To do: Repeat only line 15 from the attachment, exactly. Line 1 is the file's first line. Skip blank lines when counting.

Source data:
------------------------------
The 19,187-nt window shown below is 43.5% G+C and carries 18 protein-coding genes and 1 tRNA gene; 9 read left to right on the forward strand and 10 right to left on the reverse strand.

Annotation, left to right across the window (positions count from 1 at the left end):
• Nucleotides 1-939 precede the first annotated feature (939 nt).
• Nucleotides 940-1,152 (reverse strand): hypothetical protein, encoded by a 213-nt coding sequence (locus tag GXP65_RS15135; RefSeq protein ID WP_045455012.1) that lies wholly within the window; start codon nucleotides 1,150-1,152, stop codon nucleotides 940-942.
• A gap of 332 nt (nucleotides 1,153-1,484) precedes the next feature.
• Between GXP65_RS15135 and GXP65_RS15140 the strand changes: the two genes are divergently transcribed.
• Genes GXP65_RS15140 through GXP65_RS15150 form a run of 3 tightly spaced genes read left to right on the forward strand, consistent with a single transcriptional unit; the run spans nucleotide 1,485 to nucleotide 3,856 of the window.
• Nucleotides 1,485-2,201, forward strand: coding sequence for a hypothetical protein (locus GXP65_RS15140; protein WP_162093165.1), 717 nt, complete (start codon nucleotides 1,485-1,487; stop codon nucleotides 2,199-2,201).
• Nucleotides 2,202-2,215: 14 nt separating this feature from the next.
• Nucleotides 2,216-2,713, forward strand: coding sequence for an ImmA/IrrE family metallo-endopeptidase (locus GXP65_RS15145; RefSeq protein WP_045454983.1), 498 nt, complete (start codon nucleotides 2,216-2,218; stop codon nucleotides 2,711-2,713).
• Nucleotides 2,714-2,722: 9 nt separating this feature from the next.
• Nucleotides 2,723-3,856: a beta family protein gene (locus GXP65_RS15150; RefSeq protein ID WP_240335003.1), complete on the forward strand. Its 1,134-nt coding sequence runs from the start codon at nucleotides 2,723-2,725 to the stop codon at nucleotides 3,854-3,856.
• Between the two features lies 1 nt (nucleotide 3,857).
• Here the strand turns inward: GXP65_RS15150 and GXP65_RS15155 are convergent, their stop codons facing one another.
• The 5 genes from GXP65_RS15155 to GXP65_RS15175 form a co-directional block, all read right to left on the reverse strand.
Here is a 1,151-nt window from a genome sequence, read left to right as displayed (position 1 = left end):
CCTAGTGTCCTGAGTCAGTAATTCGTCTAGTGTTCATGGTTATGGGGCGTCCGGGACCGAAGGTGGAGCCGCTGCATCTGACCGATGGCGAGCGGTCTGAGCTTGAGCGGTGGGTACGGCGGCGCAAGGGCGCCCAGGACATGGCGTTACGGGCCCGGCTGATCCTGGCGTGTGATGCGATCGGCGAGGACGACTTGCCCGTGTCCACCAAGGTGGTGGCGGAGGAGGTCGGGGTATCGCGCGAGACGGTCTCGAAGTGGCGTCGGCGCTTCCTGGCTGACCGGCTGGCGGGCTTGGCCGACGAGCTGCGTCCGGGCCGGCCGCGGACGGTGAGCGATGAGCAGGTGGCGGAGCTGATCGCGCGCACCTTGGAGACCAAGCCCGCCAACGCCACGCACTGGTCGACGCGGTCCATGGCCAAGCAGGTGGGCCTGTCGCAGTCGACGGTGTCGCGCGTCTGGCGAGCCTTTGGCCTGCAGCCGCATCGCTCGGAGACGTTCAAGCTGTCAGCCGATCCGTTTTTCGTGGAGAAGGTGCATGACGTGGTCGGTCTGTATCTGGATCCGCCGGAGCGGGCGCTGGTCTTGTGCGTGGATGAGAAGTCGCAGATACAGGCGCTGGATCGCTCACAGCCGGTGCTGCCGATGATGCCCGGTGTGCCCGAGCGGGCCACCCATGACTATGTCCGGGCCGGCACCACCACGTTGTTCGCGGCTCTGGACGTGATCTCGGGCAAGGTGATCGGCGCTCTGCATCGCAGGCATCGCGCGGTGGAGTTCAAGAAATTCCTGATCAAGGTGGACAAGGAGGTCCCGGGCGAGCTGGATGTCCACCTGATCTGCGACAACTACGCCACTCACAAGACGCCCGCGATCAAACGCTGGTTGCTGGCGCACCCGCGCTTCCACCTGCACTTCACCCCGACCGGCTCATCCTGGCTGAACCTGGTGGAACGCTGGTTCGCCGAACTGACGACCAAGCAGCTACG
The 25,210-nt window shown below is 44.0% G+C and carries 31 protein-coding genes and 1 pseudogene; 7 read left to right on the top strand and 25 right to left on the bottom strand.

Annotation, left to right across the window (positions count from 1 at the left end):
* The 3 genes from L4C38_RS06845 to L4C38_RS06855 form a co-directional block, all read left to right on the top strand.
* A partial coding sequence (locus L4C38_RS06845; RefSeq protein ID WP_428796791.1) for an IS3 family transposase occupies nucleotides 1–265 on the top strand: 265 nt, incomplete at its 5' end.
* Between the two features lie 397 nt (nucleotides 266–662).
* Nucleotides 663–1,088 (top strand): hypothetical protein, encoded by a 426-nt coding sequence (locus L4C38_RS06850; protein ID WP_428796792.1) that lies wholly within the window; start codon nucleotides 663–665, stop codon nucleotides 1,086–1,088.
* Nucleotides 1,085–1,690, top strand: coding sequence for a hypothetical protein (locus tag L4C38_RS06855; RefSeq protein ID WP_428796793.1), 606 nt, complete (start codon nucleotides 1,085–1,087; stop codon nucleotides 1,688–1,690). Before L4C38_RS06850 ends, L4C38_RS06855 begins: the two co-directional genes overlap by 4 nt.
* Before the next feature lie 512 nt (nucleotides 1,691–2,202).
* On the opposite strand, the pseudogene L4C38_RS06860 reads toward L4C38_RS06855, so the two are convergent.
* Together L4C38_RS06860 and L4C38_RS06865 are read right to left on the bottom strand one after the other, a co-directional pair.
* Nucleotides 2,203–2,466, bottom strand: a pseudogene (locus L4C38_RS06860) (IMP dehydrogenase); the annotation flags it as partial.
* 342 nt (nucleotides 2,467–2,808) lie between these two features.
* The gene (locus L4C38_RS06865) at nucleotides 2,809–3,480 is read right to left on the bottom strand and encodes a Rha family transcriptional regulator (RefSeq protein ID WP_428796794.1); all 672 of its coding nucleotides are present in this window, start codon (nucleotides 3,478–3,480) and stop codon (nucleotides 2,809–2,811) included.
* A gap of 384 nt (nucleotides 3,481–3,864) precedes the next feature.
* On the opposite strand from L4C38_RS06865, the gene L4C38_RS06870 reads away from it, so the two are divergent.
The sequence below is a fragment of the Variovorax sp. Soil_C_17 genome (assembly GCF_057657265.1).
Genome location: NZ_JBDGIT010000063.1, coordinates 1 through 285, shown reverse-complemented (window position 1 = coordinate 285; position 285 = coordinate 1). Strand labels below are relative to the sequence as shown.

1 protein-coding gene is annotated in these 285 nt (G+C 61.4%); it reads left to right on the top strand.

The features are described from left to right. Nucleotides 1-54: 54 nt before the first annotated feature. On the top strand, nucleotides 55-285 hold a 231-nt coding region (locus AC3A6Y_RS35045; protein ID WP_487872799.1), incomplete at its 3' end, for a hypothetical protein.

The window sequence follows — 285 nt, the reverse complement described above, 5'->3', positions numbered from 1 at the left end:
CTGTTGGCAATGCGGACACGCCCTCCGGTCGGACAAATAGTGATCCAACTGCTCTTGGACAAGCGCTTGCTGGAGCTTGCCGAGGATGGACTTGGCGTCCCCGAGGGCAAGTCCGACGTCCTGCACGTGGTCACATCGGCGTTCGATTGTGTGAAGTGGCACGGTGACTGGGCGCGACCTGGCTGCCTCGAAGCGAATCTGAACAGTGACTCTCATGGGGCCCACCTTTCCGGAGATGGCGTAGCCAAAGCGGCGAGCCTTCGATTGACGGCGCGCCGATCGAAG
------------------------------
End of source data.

• The 5 genes from GXP65_RS15155 to GXP65_RS15175 form a co-directional block, all read right to left on the reverse strand.